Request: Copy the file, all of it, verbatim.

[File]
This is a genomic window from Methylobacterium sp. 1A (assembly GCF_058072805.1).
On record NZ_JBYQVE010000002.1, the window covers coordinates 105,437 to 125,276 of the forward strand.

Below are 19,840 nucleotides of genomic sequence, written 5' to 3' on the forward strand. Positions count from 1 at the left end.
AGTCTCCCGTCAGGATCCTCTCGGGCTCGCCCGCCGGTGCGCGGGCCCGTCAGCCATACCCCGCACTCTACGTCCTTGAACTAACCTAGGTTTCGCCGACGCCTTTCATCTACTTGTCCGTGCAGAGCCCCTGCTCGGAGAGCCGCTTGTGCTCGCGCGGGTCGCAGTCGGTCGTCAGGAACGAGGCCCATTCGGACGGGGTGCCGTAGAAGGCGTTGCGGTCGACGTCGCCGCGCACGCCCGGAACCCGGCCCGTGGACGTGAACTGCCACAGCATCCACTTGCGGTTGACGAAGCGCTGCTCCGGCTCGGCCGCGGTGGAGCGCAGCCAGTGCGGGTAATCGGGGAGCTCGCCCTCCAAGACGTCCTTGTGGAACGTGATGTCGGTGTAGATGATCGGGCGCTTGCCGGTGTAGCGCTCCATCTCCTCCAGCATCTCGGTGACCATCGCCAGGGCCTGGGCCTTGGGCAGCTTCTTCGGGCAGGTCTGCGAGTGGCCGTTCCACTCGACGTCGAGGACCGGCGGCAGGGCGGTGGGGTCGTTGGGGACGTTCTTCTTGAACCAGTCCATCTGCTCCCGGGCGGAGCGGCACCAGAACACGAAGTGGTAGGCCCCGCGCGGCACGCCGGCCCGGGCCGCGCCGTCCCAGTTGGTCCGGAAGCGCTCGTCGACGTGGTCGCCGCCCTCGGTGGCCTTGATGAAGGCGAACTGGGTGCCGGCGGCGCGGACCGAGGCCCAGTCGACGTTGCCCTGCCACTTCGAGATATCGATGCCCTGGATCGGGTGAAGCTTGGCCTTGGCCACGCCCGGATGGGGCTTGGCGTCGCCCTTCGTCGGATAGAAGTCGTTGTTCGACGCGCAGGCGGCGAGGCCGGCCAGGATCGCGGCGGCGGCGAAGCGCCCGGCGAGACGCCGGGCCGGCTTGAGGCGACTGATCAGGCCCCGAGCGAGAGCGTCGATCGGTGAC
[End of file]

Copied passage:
This is a genomic window from Methylobacterium sp. 1A (assembly GCF_058072805.1).
On record NZ_JBYQVE010000002.1, the window covers coordinates 105,437 to 125,276 of the forward strand.

Below are 19,840 nucleotides of genomic sequence, written 5' to 3' on the forward strand. Positions count from 1 at the left end.
AGTCTCCCGTCAGGATCCTCTCGGGCTCGCCCGCCGGTGCGCGGGCCCGTCAGCCATACCCCGCACTCTACGTCCTTGAACTAACCTAGGTTTCGCCGACGCCTTTCATCTACTTGTCCGTGCAGAGCCCCTGCTCGGAGAGCCGCTTGTGCTCGCGCGGGTCGCAGTCGGTCGTCAGGAACGAGGCCCATTCGGACGGGGTGCCGTAGAAGGCGTTGCGGTCGACGTCGCCGCGCACGCCCGGAACCCGGCCCGTGGACGTGAACTGCCACAGCATCCACTTGCGGTTGACGAAGCGCTGCTCCGGCTCGGCCGCGGTGGAGCGCAGCCAGTGCGGGTAATCGGGGAGCTCGCCCTCCAAGACGTCCTTGTGGAACGTGATGTCGGTGTAGATGATCGGGCGCTTGCCGGTGTAGCGCTCCATCTCCTCCAGCATCTCGGTGACCATCGCCAGGGCCTGGGCCTTGGGCAGCTTCTTCGGGCAGGTCTGCGAGTGGCCGTTCCACTCGACGTCGAGGACCGGCGGCAGGGCGGTGGGGTCGTTGGGGACGTTCTTCTTGAACCAGTCCATCTGCTCCCGGGCGGAGCGGCACCAGAACACGAAGTGGTAGGCCCCGCGCGGCACGCCGGCCCGGGCCGCGCCGTCCCAGTTGGTCCGGAAGCGCTCGTCGACGTGGTCGCCGCCCTCGGTGGCCTTGATGAAGGCGAACTGGGTGCCGGCGGCGCGGACCGAGGCCCAGTCGACGTTGCCCTGCCACTTCGAGATATCGATGCCCTGGATCGGGTGAAGCTTGGCCTTGGCCACGCCCGGATGGGGCTTGGCGTCGCCCTTCGTCGGATAGAAGTCGTTGTTCGACGCGCAGGCGGCGAGGCCGGCCAGGATCGCGGCGGCGGCGAAGCGCCCGGCGAGACGCCGGGCCGGCTTGAGGCGACTGATCAGGCCCCGAGCGAGAGCGTCGATCGGTGAC